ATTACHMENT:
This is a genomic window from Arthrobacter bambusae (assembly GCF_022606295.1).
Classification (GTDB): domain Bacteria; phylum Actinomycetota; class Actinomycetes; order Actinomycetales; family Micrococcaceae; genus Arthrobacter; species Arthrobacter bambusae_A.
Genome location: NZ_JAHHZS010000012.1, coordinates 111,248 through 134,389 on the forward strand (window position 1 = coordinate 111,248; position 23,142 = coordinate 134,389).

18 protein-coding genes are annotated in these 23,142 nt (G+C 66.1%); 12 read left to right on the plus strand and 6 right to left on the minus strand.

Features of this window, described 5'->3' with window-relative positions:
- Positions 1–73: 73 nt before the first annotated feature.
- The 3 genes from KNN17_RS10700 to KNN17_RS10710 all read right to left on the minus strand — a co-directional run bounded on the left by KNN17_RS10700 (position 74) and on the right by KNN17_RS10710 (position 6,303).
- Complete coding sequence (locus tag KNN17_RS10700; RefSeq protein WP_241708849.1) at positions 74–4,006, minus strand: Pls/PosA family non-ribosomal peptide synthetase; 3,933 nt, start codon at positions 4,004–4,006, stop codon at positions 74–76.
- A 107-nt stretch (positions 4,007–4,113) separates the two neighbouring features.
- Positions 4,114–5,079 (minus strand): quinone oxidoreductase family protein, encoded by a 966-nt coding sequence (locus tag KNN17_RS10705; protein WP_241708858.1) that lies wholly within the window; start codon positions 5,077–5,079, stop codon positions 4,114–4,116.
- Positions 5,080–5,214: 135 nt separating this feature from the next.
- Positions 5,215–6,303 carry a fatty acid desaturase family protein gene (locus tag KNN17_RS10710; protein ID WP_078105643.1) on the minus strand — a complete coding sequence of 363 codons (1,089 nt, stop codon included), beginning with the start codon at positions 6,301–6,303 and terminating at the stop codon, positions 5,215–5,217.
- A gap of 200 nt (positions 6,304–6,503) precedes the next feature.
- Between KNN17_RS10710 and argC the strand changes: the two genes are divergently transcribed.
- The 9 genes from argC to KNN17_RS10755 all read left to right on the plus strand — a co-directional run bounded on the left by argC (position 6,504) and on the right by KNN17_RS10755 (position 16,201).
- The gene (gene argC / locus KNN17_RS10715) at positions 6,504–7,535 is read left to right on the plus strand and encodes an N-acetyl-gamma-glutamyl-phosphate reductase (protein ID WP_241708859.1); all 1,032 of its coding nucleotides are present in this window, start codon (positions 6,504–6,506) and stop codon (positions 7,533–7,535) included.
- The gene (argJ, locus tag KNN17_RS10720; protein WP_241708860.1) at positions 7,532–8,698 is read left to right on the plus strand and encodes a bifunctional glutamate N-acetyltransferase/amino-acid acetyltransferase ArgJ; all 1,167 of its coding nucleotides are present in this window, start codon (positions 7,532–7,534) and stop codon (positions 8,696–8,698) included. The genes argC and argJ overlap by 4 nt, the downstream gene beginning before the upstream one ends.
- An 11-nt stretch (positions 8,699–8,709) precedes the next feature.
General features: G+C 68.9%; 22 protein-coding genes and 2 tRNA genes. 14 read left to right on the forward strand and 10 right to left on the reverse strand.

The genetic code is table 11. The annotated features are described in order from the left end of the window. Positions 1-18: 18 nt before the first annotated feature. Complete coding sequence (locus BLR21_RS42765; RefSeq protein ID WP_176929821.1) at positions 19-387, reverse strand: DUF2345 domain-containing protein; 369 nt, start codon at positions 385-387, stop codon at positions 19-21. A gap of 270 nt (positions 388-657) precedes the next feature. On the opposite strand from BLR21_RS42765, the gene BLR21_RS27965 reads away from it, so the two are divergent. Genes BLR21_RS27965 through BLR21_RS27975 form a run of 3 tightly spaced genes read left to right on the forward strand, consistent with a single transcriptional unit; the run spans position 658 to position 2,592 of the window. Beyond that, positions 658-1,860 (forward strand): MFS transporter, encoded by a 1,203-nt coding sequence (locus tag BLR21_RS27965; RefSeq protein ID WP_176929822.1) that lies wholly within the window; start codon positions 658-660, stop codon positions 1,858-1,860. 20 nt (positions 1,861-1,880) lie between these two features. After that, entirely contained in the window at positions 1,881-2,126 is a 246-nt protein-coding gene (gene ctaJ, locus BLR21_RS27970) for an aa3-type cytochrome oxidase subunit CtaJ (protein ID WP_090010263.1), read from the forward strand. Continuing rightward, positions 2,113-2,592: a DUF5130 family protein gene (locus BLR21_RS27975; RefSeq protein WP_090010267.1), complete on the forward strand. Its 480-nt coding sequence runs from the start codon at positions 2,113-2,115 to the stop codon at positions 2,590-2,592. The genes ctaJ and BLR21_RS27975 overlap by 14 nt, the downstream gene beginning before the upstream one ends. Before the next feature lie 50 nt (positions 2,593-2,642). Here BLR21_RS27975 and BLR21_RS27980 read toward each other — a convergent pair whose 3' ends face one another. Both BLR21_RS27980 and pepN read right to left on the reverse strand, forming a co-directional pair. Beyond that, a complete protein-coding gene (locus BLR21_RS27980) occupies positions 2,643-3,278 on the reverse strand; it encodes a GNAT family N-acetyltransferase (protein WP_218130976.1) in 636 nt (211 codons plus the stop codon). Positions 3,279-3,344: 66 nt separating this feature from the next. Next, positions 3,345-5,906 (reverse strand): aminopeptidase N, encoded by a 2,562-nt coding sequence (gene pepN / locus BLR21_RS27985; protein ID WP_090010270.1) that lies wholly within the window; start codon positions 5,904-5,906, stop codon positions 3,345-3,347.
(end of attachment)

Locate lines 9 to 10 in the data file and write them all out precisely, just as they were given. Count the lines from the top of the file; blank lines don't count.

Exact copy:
- A 107-nt stretch (positions 4,007–4,113) separates the two neighbouring features.
- Positions 4,114–5,079 (minus strand): quinone oxidoreductase family protein, encoded by a 966-nt coding sequence (locus tag KNN17_RS10705; protein WP_241708858.1) that lies wholly within the window; start codon positions 5,077–5,079, stop codon positions 4,114–4,116.